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States' Financial Practices Get Graded

Take Illinois. The state went two years without a budget and saw multiple downgrades from ratings agencies. But it was still able to float bonds and easily find buyers because no state in the modern era has defaulted on its debt. "There's no reasonable risk of a state actually defaulting," Matt Fabian, a principal at Municipal Market Analytics, which consulted on the report, said at the report's release. "But you had the governor and legislature acting in completely unpredictable ways that belied the understanding of almost anyone. So, the bonds of Illinois ended up trading almost like a day stock which is terrifying to anyone in the market."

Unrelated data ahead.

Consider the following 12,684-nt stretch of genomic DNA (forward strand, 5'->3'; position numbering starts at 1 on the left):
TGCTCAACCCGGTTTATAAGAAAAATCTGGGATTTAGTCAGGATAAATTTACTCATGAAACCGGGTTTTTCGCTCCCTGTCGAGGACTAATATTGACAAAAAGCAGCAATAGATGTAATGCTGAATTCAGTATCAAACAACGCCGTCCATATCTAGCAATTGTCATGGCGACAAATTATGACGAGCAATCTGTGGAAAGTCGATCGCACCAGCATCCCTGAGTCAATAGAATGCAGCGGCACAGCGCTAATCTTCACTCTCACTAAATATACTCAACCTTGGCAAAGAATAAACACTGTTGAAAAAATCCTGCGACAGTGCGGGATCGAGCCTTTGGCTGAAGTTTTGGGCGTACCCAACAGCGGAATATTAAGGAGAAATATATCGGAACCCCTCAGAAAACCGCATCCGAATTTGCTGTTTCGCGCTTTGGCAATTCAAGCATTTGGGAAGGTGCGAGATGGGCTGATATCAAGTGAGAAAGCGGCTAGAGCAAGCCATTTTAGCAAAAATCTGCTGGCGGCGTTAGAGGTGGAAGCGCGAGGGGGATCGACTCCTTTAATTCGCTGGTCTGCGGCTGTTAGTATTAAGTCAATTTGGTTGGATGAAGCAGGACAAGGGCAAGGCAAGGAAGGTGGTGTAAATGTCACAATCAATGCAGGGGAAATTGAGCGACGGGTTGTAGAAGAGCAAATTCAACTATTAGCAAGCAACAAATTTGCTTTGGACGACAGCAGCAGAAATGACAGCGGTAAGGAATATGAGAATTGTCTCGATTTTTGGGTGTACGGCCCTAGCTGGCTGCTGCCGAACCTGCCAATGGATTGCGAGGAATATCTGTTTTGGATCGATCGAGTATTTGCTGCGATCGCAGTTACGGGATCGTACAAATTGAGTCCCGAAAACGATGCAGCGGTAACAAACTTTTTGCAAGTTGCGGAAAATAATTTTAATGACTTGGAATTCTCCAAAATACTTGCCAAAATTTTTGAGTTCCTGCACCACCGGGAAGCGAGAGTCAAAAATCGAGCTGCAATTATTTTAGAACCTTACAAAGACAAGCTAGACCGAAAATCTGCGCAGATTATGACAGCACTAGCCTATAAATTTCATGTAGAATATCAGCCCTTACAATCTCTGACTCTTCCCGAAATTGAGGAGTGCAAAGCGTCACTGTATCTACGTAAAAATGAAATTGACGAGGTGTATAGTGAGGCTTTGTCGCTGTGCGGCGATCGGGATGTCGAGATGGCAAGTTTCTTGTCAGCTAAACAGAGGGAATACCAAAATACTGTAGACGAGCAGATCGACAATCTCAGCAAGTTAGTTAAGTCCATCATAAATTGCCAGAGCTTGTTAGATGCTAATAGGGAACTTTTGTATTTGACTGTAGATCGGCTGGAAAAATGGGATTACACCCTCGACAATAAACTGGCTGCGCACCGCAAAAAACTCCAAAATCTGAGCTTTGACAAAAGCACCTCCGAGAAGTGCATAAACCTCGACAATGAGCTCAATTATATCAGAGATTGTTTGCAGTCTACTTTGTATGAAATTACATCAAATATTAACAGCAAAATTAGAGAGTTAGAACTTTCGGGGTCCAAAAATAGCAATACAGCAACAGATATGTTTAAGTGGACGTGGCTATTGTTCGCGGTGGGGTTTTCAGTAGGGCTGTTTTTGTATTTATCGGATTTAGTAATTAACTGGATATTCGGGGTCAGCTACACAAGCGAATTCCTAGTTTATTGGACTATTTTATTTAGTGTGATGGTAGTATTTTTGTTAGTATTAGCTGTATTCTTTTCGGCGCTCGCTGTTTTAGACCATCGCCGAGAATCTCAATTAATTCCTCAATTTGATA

Tim Holler